What began as a way to relax, leads to addiction
By Erin Smith
A life of addiction was the furthest thing from her mind when Amy Munn first started using pills to help her relax and unwind after a stressful day.
Munn said addiction was not the lifestyle choice she intended to make. She said she gave birth to her first son when she was 19 years old. Munn said after giving birth, she continued to work and to go to college. Then at the age of 22, she gave birth to her second son. Munn said she continued to work and completed her degree as an X-ray Technician.
Munn said it was when she was employed as an X-ray Technician in 2009 when her husband, Robert, was prescribed pills for pain due to some injuries he suffered.
“Robert had pills, so I came home and took them,” said Amy Munn.
She said when she first started, she was using the pills to cope with the stresses of everyday life. Munn said she began using Xanax and Percocets as a way to unwind after work. Munn said, ironically, she did not view herself as becoming addicted to the pills.
Munn said she even had an experience with detoxing one day when she had no pills to take. She recounted that one day she was at work and she had nothing to take. Munn said because she had no pills with her, she became sick.
“At the time, my mind was like, ‘I need something to take,’” said Munn.
She explained that episode was her first experience with detoxing from the pills. Munn added that all she could think about was she needed to get home where she could get more pills.
Munn said her husband, Robert, had no idea what was going on at first.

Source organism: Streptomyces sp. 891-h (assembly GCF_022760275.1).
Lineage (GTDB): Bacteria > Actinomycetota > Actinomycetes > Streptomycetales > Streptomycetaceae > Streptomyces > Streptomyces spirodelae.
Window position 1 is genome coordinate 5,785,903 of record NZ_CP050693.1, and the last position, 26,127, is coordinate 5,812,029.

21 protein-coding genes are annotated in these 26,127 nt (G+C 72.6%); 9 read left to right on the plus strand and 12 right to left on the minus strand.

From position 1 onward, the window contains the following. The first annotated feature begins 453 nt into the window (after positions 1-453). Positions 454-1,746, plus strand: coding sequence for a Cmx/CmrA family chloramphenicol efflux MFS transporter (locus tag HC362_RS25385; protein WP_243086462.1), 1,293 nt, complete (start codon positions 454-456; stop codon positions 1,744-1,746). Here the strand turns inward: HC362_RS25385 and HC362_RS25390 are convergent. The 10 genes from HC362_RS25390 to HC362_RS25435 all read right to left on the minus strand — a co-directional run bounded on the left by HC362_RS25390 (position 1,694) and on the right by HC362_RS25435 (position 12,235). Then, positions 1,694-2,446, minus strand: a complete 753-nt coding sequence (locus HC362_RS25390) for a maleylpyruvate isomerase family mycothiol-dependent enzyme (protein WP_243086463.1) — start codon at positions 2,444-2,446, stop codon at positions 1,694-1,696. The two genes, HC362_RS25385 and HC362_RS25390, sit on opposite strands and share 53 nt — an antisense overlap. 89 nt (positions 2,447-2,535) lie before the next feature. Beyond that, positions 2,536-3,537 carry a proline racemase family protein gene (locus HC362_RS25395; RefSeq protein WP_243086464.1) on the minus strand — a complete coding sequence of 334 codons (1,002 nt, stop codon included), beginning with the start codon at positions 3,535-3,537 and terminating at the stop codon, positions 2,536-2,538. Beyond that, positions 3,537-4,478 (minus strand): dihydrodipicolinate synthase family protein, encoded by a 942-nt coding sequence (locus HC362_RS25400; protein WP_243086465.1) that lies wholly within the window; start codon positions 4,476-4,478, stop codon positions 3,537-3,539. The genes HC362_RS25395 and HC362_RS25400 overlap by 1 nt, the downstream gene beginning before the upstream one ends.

“Robert had no idea until he came up short (of his pills). I told him (about her addiction). At that point, we were both feeding off of each other,” said Munn.
She said that is when the couple started what is known as “doctor shopping” to get their prescriptions. Doctor shopping is when the patient consults with more than one physician in the hopes of obtaining multiple prescriptions for the same medicine.
Munn said the downward spiral continued when the couple moved to Tabor City and she got a job working in a physician’s office in Chadbourn. While working there, Munn said she forged a prescription for methadone.
Munn recounted that when she presented the prescription to be filled she did not expect the pharmacist to contact the doctor. When she realized the pharmacy had contacted the doctor and the doctor denied writing the prescription, Munn said she simply walked out. The pharmacy had all of her information and turned it over to the investigator. She said that incident was her first experience with jail and she was eventually sentenced to probation.
Munn said the couple then turned to other means to fuel their addiction. She said the couple began using Cocaine and they would sell Robert’s pills and do whatever they needed to do to support their addiction and keep their bills paid.
Munn said the couple moved back to Bladen County in 2014 and lived with a friend in Bladenboro.
“We were all using together,” said Munn.
She said their addiction reached a point to where on one particular night, the three friends purchased an 8-ball and used it up in one night. An 8-ball is 3.5 grams of cocaine or heroin.
“I went completely berserk,” said Munn of the experience.
She said the next morning she woke up and had no idea where her children had spent the night. Munn said she couldn’t recall that they were staying with friends and family and were okay.